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Finnish Foreign Minister Enckell - Stalin Wanted to chat.

Filibusters, Hot-Potatoes And A Word From Uncle Joe – March 6, 1948

Finnish Foreign Minister Enckell - Stalin Wanted to chat.

Finnish Foreign Minister Enckell – Stalin Wanted to chat.

Click  on the link here for Audio Player: News for March 6, 1948

Truly an International news day for this March 6th in 1948.

Starting with Domestic issues in the form of a readied filibuster on the parts of Dixiecrats over proposed Civil Rights legislation coming from President Truman. Seems any piece of any legislation sniffing anything resembling Civil Rights was going to get the Filibuster treatment from the Southern Democrats, including any sort of weakening of Segregation and Lynching laws. Yes, Lynching was still legal in 1948, and the biggest opponent to the Civil Rights proposals was none other than Strom Thurmond. Lest we all forget.

Also on Capitol Hill, squabbles had broken out over funding of the Marshall Plan. It seems there were elements who didn’t want the U.S. to foot the entire bill and they made their objections known.

It was also disclosed, via Boeing Aircraft, that the Soviets had managed to copy their B-29 Bomber, based on detained B-29’s in Russia during the War. One would normally say imitation is the sincerest form of flattery, but in this case – no. There was also word, via unidentified U.S.Military figures that the situation in Germany could get ugly soon – as it was alleged the Soviet Union was busy infiltrating the labor Unions in Germany with hopes of creating widespread strikes and chaos.

Heading over to the rest of the world. The Finnish Parliament was split over a proposed Mutual Friendship proposal with the Soviet Union. While this broadcast was in progress, a bulletin reached the newsroom that Foreign Minister Enckell had been summoned to Parliament over news that Stalin invited a Finnish delegation to Moscow to discuss the treaty in person.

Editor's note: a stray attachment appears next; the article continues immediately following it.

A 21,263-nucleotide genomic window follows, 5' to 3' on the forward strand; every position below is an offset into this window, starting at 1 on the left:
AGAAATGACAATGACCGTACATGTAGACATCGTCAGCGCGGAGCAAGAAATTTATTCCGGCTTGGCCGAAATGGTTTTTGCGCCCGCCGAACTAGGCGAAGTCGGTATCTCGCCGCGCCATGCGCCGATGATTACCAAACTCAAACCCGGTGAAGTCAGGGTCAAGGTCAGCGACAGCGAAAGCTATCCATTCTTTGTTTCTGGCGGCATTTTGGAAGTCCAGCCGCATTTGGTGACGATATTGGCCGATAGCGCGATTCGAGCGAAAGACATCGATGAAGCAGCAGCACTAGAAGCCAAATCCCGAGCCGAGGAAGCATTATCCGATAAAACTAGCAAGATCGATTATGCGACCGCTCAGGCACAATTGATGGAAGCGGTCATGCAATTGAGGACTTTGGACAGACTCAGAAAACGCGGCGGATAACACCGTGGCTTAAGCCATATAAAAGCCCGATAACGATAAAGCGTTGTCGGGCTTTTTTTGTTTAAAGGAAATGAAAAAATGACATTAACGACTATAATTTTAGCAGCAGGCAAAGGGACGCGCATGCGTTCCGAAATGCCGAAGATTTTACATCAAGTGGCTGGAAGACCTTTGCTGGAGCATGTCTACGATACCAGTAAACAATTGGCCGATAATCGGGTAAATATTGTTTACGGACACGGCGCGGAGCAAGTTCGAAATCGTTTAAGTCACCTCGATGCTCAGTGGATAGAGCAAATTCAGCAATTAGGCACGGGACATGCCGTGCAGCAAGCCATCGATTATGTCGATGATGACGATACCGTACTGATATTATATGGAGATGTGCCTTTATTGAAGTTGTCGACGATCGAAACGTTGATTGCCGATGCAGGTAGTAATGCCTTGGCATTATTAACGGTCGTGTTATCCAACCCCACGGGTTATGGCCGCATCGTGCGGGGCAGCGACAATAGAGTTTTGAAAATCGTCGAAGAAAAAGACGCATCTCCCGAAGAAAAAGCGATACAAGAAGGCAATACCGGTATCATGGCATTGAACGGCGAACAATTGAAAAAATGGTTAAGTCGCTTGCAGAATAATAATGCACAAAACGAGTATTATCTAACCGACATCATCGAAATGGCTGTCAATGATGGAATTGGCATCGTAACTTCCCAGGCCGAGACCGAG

In Brussels, the Western Alliance Treaty was being hammered out with a draft hopefully ready soon. Breaths were held, knowing the Soviet Union would have a few choice words of objection.

In London – the Big 3 Conference on Germany concluded with no fireworks – but also no participation from the Soviet Union.

The situation in Palestine had turned into a hot-potato topic, with the United Nations tossing the Palestinian Partition question over to the U.S. and USSR to sort out. Even Britain, who wrote the details of the Partition didn’t want any part of it – nor did France, Italy or China.

And speaking of Palestine – violence broke out in Haifa again with more terrorist bombings and generally renewed violence in the region.

Just another day on Cold War Earth as presented by NBCs News Of The World with John Cameron Swayze for March 6, 1948.

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1 Response

  1. JWL says:

    I recall reading that a B-24 landed in the USSR during WW2 after being shot up after a bombing raid over Japan. Soviet aeronautical engineers proceeded to take it apart piece by piece, and were awed at its advanced engineering.

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